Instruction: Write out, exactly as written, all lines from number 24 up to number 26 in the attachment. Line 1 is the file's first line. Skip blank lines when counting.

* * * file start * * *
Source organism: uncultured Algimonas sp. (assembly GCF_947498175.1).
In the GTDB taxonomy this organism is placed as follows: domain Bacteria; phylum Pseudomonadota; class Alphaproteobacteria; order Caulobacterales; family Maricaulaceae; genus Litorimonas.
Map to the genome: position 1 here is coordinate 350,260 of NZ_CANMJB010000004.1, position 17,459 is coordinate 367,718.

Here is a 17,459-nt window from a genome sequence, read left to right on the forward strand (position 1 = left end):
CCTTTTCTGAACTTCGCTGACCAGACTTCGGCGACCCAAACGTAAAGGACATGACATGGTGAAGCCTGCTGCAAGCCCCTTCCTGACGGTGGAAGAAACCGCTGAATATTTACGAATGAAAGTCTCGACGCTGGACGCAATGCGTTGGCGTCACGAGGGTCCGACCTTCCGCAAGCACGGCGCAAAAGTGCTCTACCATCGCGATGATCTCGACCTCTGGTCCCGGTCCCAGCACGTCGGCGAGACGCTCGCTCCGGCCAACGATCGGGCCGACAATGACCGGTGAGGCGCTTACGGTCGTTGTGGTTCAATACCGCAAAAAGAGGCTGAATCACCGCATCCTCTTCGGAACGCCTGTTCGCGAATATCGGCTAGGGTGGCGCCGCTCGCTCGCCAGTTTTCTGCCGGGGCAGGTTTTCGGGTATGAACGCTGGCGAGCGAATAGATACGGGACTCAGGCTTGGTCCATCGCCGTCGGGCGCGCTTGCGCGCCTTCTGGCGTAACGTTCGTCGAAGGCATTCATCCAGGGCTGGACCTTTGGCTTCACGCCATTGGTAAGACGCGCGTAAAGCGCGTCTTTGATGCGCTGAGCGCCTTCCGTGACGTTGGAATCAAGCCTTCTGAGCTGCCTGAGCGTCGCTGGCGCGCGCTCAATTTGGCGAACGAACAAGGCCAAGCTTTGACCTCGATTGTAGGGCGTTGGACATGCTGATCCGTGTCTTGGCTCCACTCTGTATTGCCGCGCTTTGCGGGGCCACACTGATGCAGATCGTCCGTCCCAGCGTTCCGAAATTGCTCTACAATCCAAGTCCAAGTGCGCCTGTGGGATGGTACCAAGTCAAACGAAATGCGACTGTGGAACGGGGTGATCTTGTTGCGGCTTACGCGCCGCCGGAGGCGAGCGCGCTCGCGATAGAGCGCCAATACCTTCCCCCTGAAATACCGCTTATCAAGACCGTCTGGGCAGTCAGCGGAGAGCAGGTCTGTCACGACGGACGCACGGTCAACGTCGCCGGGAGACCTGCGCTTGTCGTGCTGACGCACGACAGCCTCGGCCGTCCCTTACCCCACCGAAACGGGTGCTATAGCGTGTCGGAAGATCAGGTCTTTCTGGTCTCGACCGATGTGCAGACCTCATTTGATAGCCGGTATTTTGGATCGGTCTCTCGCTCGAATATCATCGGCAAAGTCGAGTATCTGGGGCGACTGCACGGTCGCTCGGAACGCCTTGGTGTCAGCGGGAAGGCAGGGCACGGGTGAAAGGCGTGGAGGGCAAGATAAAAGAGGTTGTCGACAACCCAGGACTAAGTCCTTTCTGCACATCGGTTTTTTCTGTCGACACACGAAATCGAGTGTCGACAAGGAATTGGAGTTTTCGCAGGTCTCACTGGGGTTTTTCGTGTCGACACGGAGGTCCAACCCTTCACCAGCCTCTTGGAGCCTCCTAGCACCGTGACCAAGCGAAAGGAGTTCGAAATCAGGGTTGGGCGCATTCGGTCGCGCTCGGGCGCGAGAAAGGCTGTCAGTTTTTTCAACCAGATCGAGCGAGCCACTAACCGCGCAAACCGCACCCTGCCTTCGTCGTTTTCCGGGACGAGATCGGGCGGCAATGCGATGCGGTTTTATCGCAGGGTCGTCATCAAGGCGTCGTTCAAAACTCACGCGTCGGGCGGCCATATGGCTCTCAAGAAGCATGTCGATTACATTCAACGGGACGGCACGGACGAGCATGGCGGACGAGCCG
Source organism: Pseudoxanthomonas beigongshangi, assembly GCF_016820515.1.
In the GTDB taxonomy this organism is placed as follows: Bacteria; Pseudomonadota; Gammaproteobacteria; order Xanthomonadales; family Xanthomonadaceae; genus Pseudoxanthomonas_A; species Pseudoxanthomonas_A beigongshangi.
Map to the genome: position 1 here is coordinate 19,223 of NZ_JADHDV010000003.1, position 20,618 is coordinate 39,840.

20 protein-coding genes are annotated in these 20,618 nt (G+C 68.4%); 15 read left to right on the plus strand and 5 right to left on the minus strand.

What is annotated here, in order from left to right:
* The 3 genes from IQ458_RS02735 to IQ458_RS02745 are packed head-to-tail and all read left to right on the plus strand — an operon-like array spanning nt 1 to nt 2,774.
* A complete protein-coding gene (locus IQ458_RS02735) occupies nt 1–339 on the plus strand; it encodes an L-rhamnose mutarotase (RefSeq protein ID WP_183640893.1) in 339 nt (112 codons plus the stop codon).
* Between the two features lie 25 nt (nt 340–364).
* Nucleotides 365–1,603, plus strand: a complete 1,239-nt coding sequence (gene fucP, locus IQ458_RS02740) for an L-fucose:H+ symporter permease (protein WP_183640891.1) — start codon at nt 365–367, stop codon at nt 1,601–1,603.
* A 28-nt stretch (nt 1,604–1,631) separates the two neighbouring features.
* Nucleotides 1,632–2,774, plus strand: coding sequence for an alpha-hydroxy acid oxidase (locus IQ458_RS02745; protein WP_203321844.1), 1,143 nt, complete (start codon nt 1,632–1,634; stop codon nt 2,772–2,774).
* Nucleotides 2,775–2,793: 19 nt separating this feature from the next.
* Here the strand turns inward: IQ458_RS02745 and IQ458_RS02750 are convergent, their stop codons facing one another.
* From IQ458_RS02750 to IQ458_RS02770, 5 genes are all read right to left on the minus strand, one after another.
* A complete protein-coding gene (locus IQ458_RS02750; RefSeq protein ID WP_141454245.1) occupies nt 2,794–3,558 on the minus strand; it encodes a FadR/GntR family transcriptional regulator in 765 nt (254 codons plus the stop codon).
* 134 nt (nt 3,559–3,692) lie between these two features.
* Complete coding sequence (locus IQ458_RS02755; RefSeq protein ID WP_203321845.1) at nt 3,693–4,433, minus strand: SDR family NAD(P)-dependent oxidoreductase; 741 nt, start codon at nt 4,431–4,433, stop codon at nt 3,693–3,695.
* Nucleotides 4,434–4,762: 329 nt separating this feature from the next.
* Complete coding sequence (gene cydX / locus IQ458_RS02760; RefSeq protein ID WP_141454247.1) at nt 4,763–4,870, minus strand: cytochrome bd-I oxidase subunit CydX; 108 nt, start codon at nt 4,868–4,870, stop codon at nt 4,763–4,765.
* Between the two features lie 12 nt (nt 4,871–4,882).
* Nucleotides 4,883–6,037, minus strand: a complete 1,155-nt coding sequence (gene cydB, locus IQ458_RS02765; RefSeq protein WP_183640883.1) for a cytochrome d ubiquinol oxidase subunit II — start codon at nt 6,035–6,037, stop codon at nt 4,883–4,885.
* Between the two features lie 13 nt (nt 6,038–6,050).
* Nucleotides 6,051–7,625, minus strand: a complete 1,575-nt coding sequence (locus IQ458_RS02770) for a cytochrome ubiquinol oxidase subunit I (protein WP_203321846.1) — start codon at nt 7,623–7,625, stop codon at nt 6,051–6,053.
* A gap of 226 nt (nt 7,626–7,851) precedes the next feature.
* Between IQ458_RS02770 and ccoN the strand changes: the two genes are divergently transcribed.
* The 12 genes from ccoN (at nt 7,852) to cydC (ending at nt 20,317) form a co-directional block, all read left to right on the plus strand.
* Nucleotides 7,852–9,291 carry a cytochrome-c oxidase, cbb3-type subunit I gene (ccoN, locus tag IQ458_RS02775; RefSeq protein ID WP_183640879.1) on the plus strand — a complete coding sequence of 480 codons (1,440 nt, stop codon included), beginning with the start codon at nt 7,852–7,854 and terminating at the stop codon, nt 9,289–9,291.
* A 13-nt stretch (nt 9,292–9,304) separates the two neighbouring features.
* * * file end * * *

* Complete coding sequence (gene cydX / locus IQ458_RS02760; RefSeq protein ID WP_141454247.1) at nt 4,763–4,870, minus strand: cytochrome bd-I oxidase subunit CydX; 108 nt, start codon at nt 4,868–4,870, stop codon at nt 4,763–4,765.
* Between the two features lie 12 nt (nt 4,871–4,882).
* Nucleotides 4,883–6,037, minus strand: a complete 1,155-nt coding sequence (gene cydB, locus IQ458_RS02765; RefSeq protein WP_183640883.1) for a cytochrome d ubiquinol oxidase subunit II — start codon at nt 6,035–6,037, stop codon at nt 4,883–4,885.